9 posts tagged "LN-CC"
LN-CC is more than an impossibly cool Dalston concept store offering everything from Lanvin and Rick Owens to vintage books and records—it’s a creative family. Most of the people who have worked with the shop since it opened in 2010 are still on board—a fact that’s clearly visible in the boutique’s Spring ’14 campaign, which debuts exclusively here. Lensed by Rory van Millingen in Italy’s Carrara marble quarries, the shoot stars Gigi Jeon, who poses in LN-CC’s Spring merch. “It’s kind of the LN-CC philosophy,” explained John Skelton, the store’s founder and creative director. “Some of the buyers and stylists have been working with us since they were teenagers. Rory was just starting out when he first shot for us, and now he’s becoming a bit of a name in London. And Gigi is our house model. We found her working at a Marc Jacobs store and thought she looked amazing. But she’s so busy now, she even walked in Louis Vuitton!” he said proudly. There’s also a new member joining the LN-CC clan this season: model Max E. “This is literally his first job,” said Skelton. “He’s from Düsseldorf, and he looks unbelievable. I really think he’s going to be the next big face.”
When asked why he chose to shoot at the quarry, Skelton told us that he loved the sci-fi, futuristic effect the backdrop offered. However, getting there was no easy task. “I don’t know how high up we were, but it was above the clouds. It was quite difficult getting all the product and makeup up there. But it was worth it.” We’d have to agree. Featuring wares from Paco Rabanne, Rick Owens, Yang Li, Acne Studios, Lanvin, and more, the shoot perfectly embodies the mix-and-match LN-CC look.
LN-CC’s Spring buys are available now on its website, as the store is currently closed for renovations—the first step in a change-in-gears for LN-CC. After having fallen on hard times this past winter, the store has recently signed a deal with Italian company The Level Group, with the aim of amping up efficiency and profits. “It’s a good marriage. They’ve come in to increase the productivity of the business side, and we get to keep going with the creative side.” As for the London-based outpost’s renovations, we’ve been told that there’s quite a lot in the pipeline for the updated space, which will open in September. “It’s been a major development for us. It’s all up from here.”
It does the great Swiss photographer Walter Pfeiffer no favors to suggest he’s a kind of proto-Terry Richardson—if anything, the debt is in the other direction—but suffice it to say, it’s hard to imagine the gritty, my-world-and-the-naked-young-friends-in-it style of Terry’s Diary without him. Pfeiffer toiled in relative obscurity for years, producing amazing, seemingly tossed-off snapshots of the kids hanging out at his studio for landmark gay collections like Walter Pfeiffer 1970-1980 and Das Auge, die Gedanken, unentwegt wandernd (The Eyes, the Thoughts, Ceaselessly Wandering). In more recent years, he’s been taken up by the fashion establishment—he shot an amazing series of guys and candy for Candy, and several seasons of Tilda Swinton for Pringle of Scotland’s campaigns—but much of his early work remains out of print or hard to track down. All the more reason to be cheerful that my friends at the London shop LN-CC rounded up some of the best—thanks to Conor Donlon, the mastermind of Donlon Books, who curates their bookshop as well as his own—most signed by Pfeiffer himself. The most recent, Scrapbooks 1969-1985 (top), is a cut-and-paste compendium of seemingly everything the photographer saw, from his own work to clippings from Women’s Wear Daily and obscure Swiss men’s fashion catalogs. Tumblr before Tumblr. But better.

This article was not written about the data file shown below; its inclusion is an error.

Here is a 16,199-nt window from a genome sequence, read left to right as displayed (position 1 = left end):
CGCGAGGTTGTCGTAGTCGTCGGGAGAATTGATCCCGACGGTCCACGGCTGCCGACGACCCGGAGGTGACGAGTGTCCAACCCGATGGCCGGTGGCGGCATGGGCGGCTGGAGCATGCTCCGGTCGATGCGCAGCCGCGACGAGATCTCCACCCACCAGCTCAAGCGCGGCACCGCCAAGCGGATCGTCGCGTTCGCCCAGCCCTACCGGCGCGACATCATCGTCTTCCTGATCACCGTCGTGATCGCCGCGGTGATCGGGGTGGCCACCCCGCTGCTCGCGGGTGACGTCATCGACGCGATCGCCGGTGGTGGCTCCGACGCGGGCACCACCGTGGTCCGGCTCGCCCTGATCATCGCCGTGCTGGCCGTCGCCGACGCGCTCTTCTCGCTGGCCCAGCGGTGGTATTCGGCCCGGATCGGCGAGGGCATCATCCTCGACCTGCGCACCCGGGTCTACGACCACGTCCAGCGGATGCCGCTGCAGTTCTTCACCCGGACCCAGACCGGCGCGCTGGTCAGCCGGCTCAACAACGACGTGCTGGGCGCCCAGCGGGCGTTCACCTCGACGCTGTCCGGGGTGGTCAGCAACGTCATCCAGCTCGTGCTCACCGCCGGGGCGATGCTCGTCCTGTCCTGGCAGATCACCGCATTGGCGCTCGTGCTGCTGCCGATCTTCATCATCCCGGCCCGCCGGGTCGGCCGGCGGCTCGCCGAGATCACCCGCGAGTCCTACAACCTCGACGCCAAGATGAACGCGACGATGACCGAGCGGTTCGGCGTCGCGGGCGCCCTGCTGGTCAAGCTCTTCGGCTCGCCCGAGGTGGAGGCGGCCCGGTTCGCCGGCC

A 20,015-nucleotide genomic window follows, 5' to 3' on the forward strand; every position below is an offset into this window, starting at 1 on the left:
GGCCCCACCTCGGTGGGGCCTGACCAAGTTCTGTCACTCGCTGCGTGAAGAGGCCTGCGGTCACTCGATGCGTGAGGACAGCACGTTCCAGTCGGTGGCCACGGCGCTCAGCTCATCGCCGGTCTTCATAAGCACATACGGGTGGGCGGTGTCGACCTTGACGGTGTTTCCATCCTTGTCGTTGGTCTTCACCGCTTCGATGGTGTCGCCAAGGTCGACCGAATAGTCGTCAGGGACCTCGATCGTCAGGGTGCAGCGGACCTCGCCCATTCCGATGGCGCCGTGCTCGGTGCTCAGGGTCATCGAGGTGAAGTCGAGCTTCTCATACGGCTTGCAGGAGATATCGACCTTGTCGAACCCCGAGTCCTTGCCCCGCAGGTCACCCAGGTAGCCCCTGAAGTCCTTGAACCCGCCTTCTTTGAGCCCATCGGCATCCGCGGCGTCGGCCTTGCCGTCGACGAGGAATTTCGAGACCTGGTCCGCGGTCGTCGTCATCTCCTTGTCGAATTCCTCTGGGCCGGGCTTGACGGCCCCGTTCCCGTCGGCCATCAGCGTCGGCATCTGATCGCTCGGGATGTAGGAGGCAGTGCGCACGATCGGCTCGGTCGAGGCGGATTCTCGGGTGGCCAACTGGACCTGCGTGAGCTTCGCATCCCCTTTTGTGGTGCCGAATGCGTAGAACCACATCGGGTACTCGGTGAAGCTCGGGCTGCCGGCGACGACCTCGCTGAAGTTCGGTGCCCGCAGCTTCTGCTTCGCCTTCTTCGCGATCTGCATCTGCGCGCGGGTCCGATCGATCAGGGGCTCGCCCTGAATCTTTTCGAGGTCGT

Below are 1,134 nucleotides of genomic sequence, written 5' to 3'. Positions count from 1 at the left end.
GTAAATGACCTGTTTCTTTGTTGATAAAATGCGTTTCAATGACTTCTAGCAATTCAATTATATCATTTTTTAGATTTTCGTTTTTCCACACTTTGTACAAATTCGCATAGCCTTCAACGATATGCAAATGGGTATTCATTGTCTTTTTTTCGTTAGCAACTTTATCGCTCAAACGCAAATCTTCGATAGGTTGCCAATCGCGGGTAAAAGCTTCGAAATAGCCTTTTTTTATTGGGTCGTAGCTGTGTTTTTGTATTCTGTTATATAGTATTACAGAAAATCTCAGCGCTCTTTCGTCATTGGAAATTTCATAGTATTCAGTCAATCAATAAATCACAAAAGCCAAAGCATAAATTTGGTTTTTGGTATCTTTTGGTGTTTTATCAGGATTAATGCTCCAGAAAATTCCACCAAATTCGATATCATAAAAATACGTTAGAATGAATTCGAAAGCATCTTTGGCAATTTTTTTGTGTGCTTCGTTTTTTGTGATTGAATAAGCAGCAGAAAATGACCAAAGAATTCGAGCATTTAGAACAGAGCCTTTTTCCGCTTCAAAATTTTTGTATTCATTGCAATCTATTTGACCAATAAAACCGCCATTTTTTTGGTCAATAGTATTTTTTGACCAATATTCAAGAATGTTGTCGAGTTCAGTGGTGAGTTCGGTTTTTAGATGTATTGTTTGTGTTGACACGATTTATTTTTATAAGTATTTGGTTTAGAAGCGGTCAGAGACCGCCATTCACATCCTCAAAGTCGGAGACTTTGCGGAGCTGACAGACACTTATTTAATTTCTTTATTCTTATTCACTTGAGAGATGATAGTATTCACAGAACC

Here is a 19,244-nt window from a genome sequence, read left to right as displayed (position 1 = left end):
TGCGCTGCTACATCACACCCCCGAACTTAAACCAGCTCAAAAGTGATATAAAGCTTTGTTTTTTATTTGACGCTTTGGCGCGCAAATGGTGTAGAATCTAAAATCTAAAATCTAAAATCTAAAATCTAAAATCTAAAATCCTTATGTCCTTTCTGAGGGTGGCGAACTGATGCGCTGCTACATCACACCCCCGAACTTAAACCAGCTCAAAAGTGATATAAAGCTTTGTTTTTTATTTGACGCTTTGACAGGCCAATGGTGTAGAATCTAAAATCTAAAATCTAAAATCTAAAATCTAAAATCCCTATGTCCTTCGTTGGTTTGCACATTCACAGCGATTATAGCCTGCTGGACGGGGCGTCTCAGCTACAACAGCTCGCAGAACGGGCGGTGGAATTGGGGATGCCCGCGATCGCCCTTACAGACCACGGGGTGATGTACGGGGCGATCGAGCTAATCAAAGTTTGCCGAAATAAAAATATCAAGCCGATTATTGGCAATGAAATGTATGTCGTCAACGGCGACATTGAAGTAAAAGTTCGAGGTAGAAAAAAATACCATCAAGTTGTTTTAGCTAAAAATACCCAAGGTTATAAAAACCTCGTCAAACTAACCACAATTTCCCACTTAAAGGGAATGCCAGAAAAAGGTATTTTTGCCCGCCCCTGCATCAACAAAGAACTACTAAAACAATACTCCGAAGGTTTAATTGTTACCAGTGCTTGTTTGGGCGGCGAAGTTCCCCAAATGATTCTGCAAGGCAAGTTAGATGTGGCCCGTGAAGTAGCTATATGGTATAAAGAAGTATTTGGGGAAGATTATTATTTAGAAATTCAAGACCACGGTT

The Walter Pfeiffer collection, along with an interview with the photographer, is now online at ln-cc.com.
The clock is ticking. You’ve read umpteen gift guides (maybe umpteen million), made your list, checked it twice, and still, if you’re anything like us, you are a few presents short. There’s still time if you race. Here’s what we at Style.com are coveting to give and get—and racing out of the office a few minutes early this afternoon to scoop up in the last shopping hours before the big day.
I’m in home mood, so anything and everything for the my home is what I’m looking for: cool vases from Kelly Wearstler or Aerin, candy dishes by Alexandra von Furstenberg, or this super luxe large candle by Diptyque.—Marina Larroude, market director